This project is also known as: Teaching Effectively All Children (TEACh) in India and Pakistan.
Governments across the world recognize the importance of providing an education to all children within an inclusive education system. Yet, despite great progress in getting more children into school over the past decade, children from disadvantaged backgrounds are likely to experience poor quality of education limiting chances of fulfilling their learning potential. Children who face multiple disadvantages related to disability, poverty, gender, caste, religion or where they live, are amongst those least likely to be learning. The project aims to identify strategies to raise learning outcomes for all children, regardless of their background.
It is widely recognized that teachers are central to a child's educational experience. Yet, in low income countries, disadvantaged learners often face poor quality teaching: many teachers are recruited without having a basic subject knowledge themselves, receive inadequate training with limited attention to strategies to support children from diverse backgrounds, and weak incentives and poor teacher governance can lead to low motivation and high levels of teacher absenteeism. The research will, therefore identify which aspects of teaching are most important for improving all children's learning, and so inform governments on the strategies needed to support children who face multiple disadvantages.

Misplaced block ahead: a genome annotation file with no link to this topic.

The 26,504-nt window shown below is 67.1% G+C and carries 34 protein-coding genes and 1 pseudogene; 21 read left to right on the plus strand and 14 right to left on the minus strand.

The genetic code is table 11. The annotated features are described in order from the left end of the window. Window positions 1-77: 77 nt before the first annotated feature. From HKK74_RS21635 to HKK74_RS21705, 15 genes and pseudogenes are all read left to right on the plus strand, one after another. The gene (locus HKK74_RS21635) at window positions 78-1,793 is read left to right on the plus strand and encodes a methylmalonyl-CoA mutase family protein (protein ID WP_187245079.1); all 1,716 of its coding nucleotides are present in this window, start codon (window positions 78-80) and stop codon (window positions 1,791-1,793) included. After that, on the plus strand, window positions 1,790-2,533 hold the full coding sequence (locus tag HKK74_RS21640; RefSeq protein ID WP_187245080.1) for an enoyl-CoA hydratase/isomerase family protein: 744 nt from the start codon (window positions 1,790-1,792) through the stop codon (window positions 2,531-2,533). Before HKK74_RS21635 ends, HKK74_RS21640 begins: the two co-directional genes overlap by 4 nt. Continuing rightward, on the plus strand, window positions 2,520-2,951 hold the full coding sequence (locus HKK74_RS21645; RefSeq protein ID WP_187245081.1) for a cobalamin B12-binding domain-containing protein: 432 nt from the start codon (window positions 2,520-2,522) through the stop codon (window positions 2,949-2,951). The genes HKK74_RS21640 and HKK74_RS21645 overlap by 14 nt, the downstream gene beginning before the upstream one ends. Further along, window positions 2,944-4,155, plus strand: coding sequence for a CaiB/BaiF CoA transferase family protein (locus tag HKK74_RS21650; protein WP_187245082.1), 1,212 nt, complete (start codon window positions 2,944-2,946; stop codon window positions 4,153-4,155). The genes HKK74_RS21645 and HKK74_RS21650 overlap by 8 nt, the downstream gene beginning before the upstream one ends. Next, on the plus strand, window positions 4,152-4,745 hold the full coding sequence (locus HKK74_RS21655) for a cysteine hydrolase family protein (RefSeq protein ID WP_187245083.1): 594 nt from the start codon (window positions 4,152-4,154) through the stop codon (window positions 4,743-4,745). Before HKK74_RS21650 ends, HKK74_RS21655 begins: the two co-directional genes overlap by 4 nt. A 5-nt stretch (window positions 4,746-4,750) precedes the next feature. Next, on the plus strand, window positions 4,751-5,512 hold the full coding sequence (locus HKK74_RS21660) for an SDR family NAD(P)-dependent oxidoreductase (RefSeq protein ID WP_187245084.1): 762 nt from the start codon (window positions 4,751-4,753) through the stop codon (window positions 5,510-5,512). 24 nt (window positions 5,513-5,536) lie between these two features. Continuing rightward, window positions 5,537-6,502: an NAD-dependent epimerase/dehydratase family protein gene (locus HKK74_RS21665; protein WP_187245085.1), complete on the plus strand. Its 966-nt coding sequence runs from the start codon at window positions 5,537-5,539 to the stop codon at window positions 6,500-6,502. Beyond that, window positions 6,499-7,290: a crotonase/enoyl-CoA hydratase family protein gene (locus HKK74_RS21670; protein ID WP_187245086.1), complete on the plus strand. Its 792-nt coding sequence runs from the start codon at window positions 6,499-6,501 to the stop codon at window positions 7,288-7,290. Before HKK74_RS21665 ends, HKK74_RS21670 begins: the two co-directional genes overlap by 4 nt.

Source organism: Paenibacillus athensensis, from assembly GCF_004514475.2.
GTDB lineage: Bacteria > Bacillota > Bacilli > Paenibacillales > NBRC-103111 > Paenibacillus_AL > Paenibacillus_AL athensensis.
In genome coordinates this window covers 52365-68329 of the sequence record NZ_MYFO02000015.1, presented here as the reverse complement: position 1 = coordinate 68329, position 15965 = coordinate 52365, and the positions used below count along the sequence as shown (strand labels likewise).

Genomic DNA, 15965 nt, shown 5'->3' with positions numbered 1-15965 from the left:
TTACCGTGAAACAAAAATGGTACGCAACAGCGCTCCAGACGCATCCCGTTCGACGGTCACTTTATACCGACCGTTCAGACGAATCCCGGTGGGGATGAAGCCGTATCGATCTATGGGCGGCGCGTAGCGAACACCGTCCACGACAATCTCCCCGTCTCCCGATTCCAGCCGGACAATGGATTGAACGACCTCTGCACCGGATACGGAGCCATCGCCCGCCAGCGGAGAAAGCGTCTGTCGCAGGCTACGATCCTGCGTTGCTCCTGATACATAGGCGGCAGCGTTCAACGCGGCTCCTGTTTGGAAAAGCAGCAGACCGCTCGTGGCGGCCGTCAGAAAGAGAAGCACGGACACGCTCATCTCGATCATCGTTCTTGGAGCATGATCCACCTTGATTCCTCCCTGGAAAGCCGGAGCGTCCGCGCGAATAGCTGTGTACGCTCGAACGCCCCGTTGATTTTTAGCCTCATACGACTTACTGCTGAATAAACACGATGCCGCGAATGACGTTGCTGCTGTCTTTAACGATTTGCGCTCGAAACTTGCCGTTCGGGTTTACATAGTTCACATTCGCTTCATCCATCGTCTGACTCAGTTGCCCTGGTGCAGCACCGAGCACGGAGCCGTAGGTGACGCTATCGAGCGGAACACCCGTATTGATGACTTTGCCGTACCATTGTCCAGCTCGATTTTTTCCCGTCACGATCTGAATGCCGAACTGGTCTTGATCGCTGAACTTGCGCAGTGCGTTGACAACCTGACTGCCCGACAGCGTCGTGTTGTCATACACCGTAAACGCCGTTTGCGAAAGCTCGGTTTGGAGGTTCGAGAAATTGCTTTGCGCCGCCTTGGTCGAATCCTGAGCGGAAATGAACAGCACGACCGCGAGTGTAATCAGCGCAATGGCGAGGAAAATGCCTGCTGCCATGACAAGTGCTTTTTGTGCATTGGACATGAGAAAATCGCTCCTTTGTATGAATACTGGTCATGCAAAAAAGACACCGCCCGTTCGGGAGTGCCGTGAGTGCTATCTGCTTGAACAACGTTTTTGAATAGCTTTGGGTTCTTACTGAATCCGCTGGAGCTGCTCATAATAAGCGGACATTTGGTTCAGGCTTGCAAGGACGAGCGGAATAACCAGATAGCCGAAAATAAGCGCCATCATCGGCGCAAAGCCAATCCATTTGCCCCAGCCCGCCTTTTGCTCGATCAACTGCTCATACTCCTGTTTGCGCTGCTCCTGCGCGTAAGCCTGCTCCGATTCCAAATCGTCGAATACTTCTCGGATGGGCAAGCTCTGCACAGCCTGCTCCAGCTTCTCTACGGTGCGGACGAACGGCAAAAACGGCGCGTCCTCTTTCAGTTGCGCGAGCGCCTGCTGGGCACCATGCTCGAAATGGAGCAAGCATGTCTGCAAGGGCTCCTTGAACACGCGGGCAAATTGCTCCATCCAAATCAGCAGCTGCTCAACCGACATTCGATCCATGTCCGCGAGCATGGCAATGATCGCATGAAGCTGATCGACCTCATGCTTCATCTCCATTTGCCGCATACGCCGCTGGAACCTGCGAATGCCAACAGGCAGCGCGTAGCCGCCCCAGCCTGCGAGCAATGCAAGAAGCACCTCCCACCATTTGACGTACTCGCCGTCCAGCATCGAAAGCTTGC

The research will be conducted in India and Pakistan, countries characteristic of other poor countries in terms of wide learning inequalities. India shows some advances in identifying strategies to tackle disadvantage, while Pakistan is similar to many other low income countries in not yet having such strategies. Recognising that limited information is available on learning levels of children facing different forms of disadvantages who are not in school, the research will assess children both in the household and in schools. The focus of these tests will be on achievement of foundation skills of reading, writing, reasoning and numeracy that children are expected to acquire in primary school. This will be followed up with a test a year later in order to identify what learning gains have been made, and the extent to which these gains can be attributed to particular teacher characteristics, or other factors such as family background. The research will further provide an in-depth understanding of the problems that teachers face in supporting students from diverse backgrounds within the classroom, the teaching practices they adopt, and the kinds of support they need in order to make sure they are able to help all children fulfill their learning potential.